“It’s up to you, but I think you’d enjoy it.  Send me a message if you change your mind,” Brad said as the elevator opened.  They walked out to the sliding glass doors, ready to part ways.  “We go to Big Indian Mountain to hike every other Saturday.  There’s a pickup point in the Bronx on a coach bus so no one has to worry about driving.”

Michelle must have indicated recognition on her face.  “You know it?” Brad asked.

“I’ve heard of it,” Michelle said, still surprised.  “I think I’ll go with you after all.  You have my address from the work picnic sign up sheet?”

“Sure do,” Brad answered.  “Can you be ready by 9 tomorrow morning?”

“Yes, I’ll see you then,” Michelle answered.

“Sounds good.”


The Lonely Seacoast

img_0926When I first moved to Barcelona, I spent a few months crying, horrified by all the feelings I’d suppressed all those years growing up.  Distance from the site of trauma allowed me to acknowledge things I’d buried in the earth’s crust as they made their way to the magma chamber and up through the conduit to the throat.

Finally, like lava from a volcano, emotions began erupting outside of me after many years dormant: pain, grief, fear, loneliness, heartache and regret.  And just like lava, they burned and left my skin charred.

After the initial scalding, I scraped off my cinders and got myself going the best I could, even as fresh burns were made.  This meant working- a lot.  I took any job that was offered to me, even if it meant traveling for two hours round trip to teach one hour.  I knew I had to do whatever I could to be as busy as I could and not give myself any more time to think.  It was the only way I could come up with to staunch the molten flow.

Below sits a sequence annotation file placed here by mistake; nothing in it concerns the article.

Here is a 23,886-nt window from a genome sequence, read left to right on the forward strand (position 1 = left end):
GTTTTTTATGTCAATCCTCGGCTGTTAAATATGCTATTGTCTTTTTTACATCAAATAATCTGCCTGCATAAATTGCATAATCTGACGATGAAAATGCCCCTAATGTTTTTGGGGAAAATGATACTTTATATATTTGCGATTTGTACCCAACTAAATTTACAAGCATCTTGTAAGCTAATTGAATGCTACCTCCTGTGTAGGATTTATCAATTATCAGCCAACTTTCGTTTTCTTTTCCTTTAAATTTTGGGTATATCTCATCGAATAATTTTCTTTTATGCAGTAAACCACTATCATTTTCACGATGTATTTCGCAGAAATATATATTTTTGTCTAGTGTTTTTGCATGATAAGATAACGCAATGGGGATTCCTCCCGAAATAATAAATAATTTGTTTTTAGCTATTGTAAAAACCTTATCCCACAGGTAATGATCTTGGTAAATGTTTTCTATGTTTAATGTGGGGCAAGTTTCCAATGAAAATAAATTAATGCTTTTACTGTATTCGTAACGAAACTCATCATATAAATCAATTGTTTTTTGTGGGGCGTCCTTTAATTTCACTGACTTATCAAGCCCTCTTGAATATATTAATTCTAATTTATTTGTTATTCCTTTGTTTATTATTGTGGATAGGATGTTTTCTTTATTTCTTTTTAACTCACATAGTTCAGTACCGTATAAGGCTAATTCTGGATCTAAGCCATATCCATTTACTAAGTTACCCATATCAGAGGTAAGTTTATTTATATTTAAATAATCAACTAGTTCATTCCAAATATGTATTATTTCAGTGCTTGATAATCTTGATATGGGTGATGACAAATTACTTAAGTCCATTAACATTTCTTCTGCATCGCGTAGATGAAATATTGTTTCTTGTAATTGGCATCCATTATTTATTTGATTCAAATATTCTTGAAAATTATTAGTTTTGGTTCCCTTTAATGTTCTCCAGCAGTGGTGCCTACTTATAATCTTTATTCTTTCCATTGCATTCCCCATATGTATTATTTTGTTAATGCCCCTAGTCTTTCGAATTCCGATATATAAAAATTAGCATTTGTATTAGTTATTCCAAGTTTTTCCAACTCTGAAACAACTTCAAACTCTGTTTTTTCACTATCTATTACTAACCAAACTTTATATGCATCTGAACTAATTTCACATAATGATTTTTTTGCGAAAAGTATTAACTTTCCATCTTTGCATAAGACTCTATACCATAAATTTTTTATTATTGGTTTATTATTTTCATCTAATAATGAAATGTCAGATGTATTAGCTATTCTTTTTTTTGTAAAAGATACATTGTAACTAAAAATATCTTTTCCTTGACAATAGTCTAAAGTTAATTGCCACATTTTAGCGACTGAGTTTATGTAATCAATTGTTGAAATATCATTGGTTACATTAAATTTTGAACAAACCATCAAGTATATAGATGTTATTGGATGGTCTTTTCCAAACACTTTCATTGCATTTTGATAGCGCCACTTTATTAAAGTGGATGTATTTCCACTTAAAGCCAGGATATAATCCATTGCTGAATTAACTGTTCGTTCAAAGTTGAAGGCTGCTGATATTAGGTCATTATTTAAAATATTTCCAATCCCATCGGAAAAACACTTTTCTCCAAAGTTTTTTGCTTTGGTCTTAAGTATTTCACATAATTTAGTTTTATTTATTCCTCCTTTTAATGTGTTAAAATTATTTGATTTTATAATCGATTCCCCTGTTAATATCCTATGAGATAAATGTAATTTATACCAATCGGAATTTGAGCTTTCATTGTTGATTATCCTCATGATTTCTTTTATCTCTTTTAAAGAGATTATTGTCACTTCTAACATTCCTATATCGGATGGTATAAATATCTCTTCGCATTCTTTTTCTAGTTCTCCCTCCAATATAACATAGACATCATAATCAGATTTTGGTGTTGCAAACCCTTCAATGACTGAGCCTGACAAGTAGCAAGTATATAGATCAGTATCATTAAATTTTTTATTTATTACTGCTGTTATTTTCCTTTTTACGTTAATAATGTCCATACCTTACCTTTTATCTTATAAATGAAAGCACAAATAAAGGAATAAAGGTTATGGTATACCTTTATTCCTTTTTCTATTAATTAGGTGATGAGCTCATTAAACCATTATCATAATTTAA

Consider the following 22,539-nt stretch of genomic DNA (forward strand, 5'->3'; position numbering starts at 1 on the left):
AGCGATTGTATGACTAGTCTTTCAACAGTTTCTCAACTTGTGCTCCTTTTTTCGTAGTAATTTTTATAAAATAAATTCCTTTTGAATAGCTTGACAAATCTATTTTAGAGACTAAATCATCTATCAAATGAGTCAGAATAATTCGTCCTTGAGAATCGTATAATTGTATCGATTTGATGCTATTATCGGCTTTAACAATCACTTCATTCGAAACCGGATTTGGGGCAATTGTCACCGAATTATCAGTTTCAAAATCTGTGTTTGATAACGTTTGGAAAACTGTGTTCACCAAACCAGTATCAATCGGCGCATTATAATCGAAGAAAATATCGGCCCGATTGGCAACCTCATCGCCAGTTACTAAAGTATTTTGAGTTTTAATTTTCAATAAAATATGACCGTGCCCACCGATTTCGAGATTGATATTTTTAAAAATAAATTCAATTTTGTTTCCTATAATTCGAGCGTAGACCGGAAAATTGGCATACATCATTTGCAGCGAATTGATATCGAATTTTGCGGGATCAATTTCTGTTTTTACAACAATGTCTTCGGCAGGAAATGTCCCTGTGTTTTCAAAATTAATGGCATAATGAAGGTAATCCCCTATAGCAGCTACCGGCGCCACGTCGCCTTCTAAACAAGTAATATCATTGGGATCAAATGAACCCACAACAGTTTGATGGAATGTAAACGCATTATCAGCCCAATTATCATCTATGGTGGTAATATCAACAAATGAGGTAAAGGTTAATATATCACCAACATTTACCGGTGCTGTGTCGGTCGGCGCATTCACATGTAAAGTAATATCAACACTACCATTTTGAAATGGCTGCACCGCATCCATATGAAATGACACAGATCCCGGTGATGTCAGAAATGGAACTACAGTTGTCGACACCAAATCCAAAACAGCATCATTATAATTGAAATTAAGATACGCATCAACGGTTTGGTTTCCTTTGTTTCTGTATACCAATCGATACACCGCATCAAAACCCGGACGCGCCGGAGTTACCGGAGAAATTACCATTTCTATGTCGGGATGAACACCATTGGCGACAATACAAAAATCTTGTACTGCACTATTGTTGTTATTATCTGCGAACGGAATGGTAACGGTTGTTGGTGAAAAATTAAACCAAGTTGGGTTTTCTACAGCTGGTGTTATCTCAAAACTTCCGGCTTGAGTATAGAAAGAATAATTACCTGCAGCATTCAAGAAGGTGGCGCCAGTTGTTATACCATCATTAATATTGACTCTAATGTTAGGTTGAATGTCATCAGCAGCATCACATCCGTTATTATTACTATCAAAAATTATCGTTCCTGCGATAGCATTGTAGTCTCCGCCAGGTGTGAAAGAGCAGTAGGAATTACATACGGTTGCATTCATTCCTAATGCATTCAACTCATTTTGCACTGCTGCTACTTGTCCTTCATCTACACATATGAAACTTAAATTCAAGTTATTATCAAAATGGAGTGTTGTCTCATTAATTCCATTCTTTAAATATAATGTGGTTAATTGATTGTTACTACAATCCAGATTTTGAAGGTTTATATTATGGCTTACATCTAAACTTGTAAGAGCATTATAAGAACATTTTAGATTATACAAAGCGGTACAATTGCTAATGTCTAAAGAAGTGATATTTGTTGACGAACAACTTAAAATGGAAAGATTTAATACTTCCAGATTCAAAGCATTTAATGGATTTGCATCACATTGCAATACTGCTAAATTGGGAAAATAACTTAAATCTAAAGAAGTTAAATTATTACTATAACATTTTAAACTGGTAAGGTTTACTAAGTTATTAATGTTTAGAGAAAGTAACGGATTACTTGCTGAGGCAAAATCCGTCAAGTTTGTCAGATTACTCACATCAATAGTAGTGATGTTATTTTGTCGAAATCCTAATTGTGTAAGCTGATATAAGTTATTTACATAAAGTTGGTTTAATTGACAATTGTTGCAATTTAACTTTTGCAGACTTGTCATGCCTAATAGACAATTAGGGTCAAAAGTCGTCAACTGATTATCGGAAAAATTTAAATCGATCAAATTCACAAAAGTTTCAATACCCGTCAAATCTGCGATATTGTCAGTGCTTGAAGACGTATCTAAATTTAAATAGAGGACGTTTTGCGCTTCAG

I looked tired much of the time because I was.  I was hungry, and looked it too, but was just young enough still to almost pass for pretty.  Only almost- I had hollows beneath my eyes and the ghost of loneliness on my back.

One of my jobs was in a small town I can no longer remember the name of, an hour ride from Barcelona.  I left every Friday as evening fell, and rode the train along the coast, watching the daylight wane over the ocean.  I tried to ignore the loneliness and the reflection of my face in the glass as I looked out the window.

One day at the end of October, we finished our English lessons before the Halloween break from school.  The building I worked at looked like a castle inside, with chandeliers and room after room where you least expected them.  Stepping inside was like stepping back in time.

The school had been decorated for the “holiday,” and even I had a moment in which I could appreciate the beauty.  Everything looked festive, and I felt that slight excitement that accompanies an upcoming special event.  Spiderwebs and spiders had been hung on the chandeliers, and the ambience was palpable.